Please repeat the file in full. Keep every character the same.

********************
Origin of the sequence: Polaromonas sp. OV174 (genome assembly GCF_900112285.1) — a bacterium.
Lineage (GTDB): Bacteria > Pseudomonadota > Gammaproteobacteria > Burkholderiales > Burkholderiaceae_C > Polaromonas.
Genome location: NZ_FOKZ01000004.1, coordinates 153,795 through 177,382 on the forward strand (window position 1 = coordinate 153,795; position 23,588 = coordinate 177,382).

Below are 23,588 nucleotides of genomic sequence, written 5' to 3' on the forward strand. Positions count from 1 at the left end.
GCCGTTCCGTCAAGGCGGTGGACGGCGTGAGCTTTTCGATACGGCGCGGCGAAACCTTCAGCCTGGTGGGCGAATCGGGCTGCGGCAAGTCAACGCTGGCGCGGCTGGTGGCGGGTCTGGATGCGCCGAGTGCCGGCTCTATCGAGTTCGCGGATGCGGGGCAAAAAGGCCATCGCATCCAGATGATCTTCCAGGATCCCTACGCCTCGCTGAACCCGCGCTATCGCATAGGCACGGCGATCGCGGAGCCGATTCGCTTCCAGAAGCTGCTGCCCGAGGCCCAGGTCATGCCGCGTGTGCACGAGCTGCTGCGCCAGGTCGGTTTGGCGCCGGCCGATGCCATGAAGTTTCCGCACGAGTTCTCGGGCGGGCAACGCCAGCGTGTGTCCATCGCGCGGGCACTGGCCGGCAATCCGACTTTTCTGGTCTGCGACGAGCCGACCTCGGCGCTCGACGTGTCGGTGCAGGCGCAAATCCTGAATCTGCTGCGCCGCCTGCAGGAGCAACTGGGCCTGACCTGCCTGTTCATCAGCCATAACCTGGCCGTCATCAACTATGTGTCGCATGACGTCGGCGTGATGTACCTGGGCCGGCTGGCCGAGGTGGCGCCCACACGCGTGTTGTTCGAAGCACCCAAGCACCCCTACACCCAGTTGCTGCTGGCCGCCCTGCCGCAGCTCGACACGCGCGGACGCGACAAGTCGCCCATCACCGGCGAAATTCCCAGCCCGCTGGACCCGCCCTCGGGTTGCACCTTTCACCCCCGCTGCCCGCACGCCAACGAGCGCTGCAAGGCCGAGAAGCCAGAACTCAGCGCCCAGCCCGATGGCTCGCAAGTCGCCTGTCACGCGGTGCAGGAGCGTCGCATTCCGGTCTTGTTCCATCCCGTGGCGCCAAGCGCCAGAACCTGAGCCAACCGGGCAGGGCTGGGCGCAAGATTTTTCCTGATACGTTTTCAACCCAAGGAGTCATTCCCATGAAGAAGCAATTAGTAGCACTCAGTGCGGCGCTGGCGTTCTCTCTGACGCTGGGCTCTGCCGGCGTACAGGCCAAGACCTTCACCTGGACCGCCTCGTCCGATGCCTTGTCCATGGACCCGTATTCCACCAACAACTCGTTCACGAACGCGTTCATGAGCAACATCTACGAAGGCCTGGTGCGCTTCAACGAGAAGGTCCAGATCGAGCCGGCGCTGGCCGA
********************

Origin of the sequence: Polaromonas sp. OV174 (genome assembly GCF_900112285.1) — a bacterium.
Lineage (GTDB): Bacteria > Pseudomonadota > Gammaproteobacteria > Burkholderiales > Burkholderiaceae_C > Polaromonas.
Genome location: NZ_FOKZ01000004.1, coordinates 153,795 through 177,382 on the forward strand (window position 1 = coordinate 153,795; position 23,588 = coordinate 177,382).

Below are 23,588 nucleotides of genomic sequence, written 5' to 3' on the forward strand. Positions count from 1 at the left end.
GCCGTTCCGTCAAGGCGGTGGACGGCGTGAGCTTTTCGATACGGCGCGGCGAAACCTTCAGCCTGGTGGGCGAATCGGGCTGCGGCAAGTCAACGCTGGCGCGGCTGGTGGCGGGTCTGGATGCGCCGAGTGCCGGCTCTATCGAGTTCGCGGATGCGGGGCAAAAAGGCCATCGCATCCAGATGATCTTCCAGGATCCCTACGCCTCGCTGAACCCGCGCTATCGCATAGGCACGGCGATCGCGGAGCCGATTCGCTTCCAGAAGCTGCTGCCCGAGGCCCAGGTCATGCCGCGTGTGCACGAGCTGCTGCGCCAGGTCGGTTTGGCGCCGGCCGATGCCATGAAGTTTCCGCACGAGTTCTCGGGCGGGCAACGCCAGCGTGTGTCCATCGCGCGGGCACTGGCCGGCAATCCGACTTTTCTGGTCTGCGACGAGCCGACCTCGGCGCTCGACGTGTCGGTGCAGGCGCAAATCCTGAATCTGCTGCGCCGCCTGCAGGAGCAACTGGGCCTGACCTGCCTGTTCATCAGCCATAACCTGGCCGTCATCAACTATGTGTCGCATGACGTCGGCGTGATGTACCTGGGCCGGCTGGCCGAGGTGGCGCCCACACGCGTGTTGTTCGAAGCACCCAAGCACCCCTACACCCAGTTGCTGCTGGCCGCCCTGCCGCAGCTCGACACGCGCGGACGCGACAAGTCGCCCATCACCGGCGAAATTCCCAGCCCGCTGGACCCGCCCTCGGGTTGCACCTTTCACCCCCGCTGCCCGCACGCCAACGAGCGCTGCAAGGCCGAGAAGCCAGAACTCAGCGCCCAGCCCGATGGCTCGCAAGTCGCCTGTCACGCGGTGCAGGAGCGTCGCATTCCGGTCTTGTTCCATCCCGTGGCGCCAAGCGCCAGAACCTGAGCCAACCGGGCAGGGCTGGGCGCAAGATTTTTCCTGATACGTTTTCAACCCAAGGAGTCATTCCCATGAAGAAGCAATTAGTAGCACTCAGTGCGGCGCTGGCGTTCTCTCTGACGCTGGGCTCTGCCGGCGTACAGGCCAAGACCTTCACCTGGACCGCCTCGTCCGATGCCTTGTCCATGGACCCGTATTCCACCAACAACTCGTTCACGAACGCGTTCATGAGCAACATCTACGAAGGCCTGGTGCGCTTCAACGAGAAGGTCCAGATCGAGCCGGCGCTGGCCGA